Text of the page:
First, some basic facts about what a Chapter 13 can and cannot do. In most cases, a Chapter 13 won’t change the regular monthly payment you are required to make on your home mortgage (or mortgages, if you have more than one). Chapter 13 will not change the interest rate on your mortgage, or stop an adjustable rate from increasing your payment, or prevent a balloon payment from coming due.
Shortly after filing Chapter 13, you will be required to resume making regular payments. In addition to making regular mortgage payments, you will be required to begin making payments on the mortgage arrears. This can be amortized over 60 months. That means that each month, you will make one regular mortgage payment, plus an amortization on the accumulated delinquency. The upside is that the bank must accept this plan, ordered by the court. The downside is, you must resume payments.
So, if you fell behind on your mortgage payments because you were out of work for a while, or you had unexpected expenses, or your income was interrupted by a tax levy, wage garnishment or the like, Chapter 13 may be what you need. Chapter 13 will allow you to catch up over time, even though your mortgage company had been demanding immediate payment of the entire past-due amount. If you fell behind because you were overextended on other obligations, like car loans and credit card debts, Chapter 13 may allow you to restructure your debt so that you can afford your mortgage payments.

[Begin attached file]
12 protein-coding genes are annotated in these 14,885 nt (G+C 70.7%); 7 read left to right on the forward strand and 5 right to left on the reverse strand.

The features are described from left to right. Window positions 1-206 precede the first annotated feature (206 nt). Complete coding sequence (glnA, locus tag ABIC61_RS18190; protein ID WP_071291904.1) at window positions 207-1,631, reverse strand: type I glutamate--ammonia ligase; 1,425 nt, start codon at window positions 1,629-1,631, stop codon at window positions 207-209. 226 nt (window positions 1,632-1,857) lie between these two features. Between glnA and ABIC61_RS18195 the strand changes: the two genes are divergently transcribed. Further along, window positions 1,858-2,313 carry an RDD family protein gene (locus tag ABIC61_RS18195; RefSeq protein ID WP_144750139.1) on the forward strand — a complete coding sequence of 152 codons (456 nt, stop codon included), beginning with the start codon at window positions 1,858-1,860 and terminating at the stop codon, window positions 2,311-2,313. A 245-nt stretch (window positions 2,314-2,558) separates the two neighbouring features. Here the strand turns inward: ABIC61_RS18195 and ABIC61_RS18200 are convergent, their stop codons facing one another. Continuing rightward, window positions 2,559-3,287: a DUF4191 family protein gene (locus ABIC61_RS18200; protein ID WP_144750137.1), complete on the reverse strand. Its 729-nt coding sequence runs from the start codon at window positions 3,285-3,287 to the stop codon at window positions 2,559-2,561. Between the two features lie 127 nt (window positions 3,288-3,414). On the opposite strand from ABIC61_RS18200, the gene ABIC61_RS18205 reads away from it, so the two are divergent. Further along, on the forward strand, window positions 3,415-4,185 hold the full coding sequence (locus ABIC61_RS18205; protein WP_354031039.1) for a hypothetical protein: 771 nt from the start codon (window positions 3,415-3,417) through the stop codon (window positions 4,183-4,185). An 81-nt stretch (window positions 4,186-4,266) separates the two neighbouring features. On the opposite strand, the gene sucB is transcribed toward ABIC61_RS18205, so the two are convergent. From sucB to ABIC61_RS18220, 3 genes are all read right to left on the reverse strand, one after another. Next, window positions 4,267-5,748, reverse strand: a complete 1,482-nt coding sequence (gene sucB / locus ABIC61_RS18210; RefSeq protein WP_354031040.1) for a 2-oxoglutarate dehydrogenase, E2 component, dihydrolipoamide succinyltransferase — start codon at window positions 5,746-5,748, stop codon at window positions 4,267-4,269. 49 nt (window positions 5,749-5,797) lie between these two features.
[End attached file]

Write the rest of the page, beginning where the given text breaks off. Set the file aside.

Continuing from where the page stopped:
On the other hand, if your mortgage is behind because you just don’t have sufficient income to make the payments, Chapter 13 may not help. Your budget may be too tight because of loss of employment, a disability, or because the repayment terms of your mortgage have changed. If your income has decreased, or if your mortgage payment has been adjusted upward, you may not be able to take advantage of Chapter 13 unless you are able to make up your budgetary shortfall by, for example, restructuring other obligations.
However, if your home is worth less than you owe, a bankruptcy filing provides a golden opportunity, it stops a foreclosure, and gives us time to apply for a loan modification, that could include debt forgiveness on past dues, plus a modification of the entire loan amount to current fair market value. This is not a guarantee for everyone, but it illustrates the point out that we have achieved amazing results for many other clients.
Chapter 13 can be a valuable tool to save your home, negotiate a loan modification, and to restructure other debt. An honest review of your situation, including the realities of your budget, is vital to determine the feasibility of a successful Chapter 13 Plan.
For a free consultation on how Chapter 13 can work for you, contact the Law Offices of Paul M. Allen, at the Glendale office: (818) 334-5445, or in Cerritos, (562) 356-5462. Attorney Paul Allen will meet with you and discuss your options.
(This article is for information purposes only, and does not necessary reflect the company’s opinions and views on general issues. We make no warranty, prediction nor representation, nor do we assume any legal liability for the completeness of any information and its effect on any case. Each case is different and results depend on the facts of each case. Consult with and retain counsel of your own choice if you need legal advice.)